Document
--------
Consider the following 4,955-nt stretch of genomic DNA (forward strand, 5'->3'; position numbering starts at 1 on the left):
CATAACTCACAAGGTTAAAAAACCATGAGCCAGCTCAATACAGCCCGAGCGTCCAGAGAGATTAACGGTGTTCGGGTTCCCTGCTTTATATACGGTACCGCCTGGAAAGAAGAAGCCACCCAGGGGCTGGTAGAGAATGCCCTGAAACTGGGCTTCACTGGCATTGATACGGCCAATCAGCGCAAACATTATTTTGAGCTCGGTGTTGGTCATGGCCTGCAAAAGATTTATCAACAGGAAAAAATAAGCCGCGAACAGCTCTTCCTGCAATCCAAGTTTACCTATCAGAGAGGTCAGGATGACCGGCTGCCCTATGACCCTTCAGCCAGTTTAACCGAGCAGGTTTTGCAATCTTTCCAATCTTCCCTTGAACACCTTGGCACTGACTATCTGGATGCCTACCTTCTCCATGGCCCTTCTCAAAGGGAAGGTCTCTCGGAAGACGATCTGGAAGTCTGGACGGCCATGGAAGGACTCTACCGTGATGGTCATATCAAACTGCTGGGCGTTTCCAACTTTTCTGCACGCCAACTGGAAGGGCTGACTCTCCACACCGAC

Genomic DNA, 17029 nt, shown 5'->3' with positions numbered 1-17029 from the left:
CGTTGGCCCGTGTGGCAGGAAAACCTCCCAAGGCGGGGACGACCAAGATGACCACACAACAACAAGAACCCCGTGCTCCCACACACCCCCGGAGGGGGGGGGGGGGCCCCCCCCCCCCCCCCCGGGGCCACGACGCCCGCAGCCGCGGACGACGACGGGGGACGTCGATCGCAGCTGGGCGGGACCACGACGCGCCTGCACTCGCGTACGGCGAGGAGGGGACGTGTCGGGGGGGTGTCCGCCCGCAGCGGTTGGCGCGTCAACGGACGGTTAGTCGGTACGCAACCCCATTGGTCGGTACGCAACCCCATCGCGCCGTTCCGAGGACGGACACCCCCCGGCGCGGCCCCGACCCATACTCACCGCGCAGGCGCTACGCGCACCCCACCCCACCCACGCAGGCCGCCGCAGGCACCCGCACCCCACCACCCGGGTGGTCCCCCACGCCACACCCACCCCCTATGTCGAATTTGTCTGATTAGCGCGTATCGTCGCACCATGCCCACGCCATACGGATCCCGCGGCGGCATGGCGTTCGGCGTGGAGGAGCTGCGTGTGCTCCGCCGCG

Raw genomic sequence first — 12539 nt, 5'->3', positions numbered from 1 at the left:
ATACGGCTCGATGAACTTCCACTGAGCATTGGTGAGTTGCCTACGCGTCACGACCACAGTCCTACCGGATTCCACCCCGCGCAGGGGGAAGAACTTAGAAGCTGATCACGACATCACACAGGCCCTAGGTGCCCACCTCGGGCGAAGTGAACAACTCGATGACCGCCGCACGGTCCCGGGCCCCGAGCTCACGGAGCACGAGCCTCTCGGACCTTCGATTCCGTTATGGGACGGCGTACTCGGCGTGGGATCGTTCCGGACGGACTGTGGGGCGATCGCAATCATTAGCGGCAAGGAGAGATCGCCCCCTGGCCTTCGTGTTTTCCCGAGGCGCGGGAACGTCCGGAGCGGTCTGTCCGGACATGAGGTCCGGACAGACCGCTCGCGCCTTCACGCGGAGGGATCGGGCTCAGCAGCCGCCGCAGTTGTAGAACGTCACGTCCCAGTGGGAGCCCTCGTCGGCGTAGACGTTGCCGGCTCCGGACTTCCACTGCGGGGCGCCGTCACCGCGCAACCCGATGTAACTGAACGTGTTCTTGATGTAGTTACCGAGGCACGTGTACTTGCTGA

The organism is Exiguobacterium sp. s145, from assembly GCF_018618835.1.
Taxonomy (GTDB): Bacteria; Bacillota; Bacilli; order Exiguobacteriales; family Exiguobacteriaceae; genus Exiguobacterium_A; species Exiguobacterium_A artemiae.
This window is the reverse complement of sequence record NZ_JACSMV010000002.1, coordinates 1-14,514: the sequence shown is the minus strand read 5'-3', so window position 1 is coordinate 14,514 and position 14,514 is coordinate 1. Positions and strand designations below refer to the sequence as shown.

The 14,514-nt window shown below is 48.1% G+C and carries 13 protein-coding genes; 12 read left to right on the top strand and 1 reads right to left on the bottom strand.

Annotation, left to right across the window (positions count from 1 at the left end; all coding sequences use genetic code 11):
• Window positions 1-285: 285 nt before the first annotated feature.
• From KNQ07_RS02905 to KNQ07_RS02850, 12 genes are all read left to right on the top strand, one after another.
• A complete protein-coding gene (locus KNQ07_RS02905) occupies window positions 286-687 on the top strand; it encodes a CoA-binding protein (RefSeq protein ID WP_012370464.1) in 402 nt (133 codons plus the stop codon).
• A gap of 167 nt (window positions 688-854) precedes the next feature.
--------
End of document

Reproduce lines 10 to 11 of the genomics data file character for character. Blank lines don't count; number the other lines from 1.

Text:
The 14,514-nt window shown below is 48.1% G+C and carries 13 protein-coding genes; 12 read left to right on the top strand and 1 reads right to left on the bottom strand.

Annotation, left to right across the window (positions count from 1 at the left end; all coding sequences use genetic code 11):